Already a Unit = No Hyphen

When the word “dollars” is said and there are numbers above a million with the figure and the word, the dollar sign is used, and the combination is considered to be a unit and uses no hyphen. (NOTE: It is perfectly fine to use all figures for these, though it is probably easier to read in the figure-word combination.) …They spent $1.2 …

How Verbatim Do You Want to Be?

Number form in some instances depends upon the answer to the question “How verbatim do you want to be?” If the witness says “…a hundred fifteen…,” whether you put the number into words or figures depends upon what you are going to do with “a” hundred. If the witness says “…three and three quarters…,” whether you put the number into words or figures depends …

The Word “Number”

When the word “number” is said and is followed by a figure, it is abbreviated except when it begins a sentence since it would look like hte word “no.” …It refers to Section No. 123. …I am on page No. 15. …Number 84 is not included here. The plural of the abbreviation is “Nos.” …I have read Nos. 15 and …

The Dilemma of the Word “O’Clock”

There are three separate English rules on how time values should be expressed. These rules depend upon how the number is said: with “o’clock”             …I got there at — o’clock. with “A.M. or P.M.”     …I got there at — P.M. or by itself                  …I got there at —. …

Exhibit Numbers

Exhibit numbers are always in figures — even at the beginning of a sentence. The word “exhibit” is capped in front of the number. The word “number” is abbreviated as “No.”; the plural is “Nos.” …THE COURT:    This will be Exhibit No. 4. …MS. RAY:          4. Okay. …We have marked this as Exhibit 9. Happy punctuating! …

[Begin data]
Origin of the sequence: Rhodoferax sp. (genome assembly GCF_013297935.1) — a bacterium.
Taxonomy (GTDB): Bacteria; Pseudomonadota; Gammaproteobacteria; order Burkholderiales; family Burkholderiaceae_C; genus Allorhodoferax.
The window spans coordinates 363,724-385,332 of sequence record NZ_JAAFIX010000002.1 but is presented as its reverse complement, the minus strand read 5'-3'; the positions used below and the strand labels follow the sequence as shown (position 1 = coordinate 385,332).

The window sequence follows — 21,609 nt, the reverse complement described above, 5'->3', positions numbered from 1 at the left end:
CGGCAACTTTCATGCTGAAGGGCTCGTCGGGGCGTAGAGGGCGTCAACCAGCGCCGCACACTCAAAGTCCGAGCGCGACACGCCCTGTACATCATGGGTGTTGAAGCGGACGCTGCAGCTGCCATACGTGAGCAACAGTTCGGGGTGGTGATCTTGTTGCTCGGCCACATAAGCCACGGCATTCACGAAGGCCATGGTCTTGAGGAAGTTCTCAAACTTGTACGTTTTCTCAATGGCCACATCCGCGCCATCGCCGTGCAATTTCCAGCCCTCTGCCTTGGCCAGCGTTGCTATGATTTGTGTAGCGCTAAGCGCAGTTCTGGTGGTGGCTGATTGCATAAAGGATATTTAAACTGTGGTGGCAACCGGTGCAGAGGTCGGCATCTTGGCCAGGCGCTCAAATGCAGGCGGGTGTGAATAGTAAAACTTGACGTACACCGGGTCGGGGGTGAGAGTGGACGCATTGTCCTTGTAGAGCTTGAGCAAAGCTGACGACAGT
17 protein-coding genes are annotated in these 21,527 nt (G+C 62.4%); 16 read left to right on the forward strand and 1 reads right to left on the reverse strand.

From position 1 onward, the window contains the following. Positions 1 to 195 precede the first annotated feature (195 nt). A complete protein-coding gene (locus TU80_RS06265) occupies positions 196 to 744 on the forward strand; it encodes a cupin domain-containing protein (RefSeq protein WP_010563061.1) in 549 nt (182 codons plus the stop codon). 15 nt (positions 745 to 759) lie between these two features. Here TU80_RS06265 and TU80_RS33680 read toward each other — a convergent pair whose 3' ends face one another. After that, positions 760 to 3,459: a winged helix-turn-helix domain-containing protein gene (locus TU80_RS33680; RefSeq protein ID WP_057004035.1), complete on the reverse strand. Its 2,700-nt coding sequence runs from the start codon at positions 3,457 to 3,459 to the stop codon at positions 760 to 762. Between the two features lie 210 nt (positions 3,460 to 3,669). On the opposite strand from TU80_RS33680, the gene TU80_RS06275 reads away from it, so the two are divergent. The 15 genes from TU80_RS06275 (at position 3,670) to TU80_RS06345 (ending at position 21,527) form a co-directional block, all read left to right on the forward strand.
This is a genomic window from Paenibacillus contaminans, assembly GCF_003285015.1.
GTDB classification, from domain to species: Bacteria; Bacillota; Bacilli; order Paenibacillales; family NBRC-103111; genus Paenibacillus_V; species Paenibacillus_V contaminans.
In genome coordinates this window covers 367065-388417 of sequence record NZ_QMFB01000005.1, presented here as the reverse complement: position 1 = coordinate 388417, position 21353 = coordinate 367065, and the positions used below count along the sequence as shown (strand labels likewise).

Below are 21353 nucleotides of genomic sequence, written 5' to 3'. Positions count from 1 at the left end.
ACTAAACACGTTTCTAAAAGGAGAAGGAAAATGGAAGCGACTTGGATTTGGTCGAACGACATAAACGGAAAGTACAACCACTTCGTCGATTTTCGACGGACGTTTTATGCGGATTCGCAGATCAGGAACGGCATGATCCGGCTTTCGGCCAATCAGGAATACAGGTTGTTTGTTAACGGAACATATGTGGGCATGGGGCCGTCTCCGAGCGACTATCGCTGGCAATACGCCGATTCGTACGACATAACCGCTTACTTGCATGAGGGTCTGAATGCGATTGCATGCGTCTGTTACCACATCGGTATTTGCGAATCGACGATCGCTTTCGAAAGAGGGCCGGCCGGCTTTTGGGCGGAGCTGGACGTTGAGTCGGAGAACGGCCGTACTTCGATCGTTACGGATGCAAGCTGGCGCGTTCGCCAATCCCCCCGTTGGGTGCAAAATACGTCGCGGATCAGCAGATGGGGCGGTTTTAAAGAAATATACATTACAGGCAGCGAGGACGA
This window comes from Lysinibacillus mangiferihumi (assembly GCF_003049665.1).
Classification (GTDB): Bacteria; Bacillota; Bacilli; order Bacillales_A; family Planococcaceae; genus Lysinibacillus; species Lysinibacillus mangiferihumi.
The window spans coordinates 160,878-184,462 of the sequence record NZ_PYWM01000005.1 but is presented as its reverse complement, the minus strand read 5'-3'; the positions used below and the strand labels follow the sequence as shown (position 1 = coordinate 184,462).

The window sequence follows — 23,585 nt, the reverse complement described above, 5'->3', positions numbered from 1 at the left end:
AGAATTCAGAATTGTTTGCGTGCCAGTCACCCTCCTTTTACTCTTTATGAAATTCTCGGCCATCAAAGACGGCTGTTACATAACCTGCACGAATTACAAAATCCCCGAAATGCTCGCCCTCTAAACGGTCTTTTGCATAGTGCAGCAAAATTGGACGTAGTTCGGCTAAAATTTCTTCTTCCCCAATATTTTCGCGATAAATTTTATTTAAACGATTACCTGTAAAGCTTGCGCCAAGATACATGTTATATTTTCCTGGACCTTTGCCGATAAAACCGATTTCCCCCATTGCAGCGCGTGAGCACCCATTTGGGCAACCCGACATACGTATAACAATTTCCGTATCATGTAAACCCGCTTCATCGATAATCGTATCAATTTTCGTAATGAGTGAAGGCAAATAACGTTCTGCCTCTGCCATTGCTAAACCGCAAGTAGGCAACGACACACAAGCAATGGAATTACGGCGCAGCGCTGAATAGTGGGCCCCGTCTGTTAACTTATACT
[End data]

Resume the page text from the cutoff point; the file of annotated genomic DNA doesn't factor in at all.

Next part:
The Ordinal Number

All dates are in figures. The rule in English is that the ordinal is NOT added to the date after the month. …It occurred on June 2 late in the afternoon. …The date is May 4, 2015. …We visited him on July 1 of last year. But… …on the 2nd of June… …May the 4th… Whether you transcribe it or …

Searchable Documents and Times

We are in the era of “searchable” documents. An attorney looking for the time of day is not likely to put in “ten” or “four” in his search. The English rules of the 1990s for times don’t work anymore. It is correct that English says to put the number into words with the word “o’clock.” We have moved beyond that …

Percents

All percentages are in figures with the word percent, not the symbol. If there is a suffix added, it is added to the word percent. …He spent 22 percent more. …They saved 4 percent by paying cash. …It is a 5 percent-off sale. Happy punctuating! Margie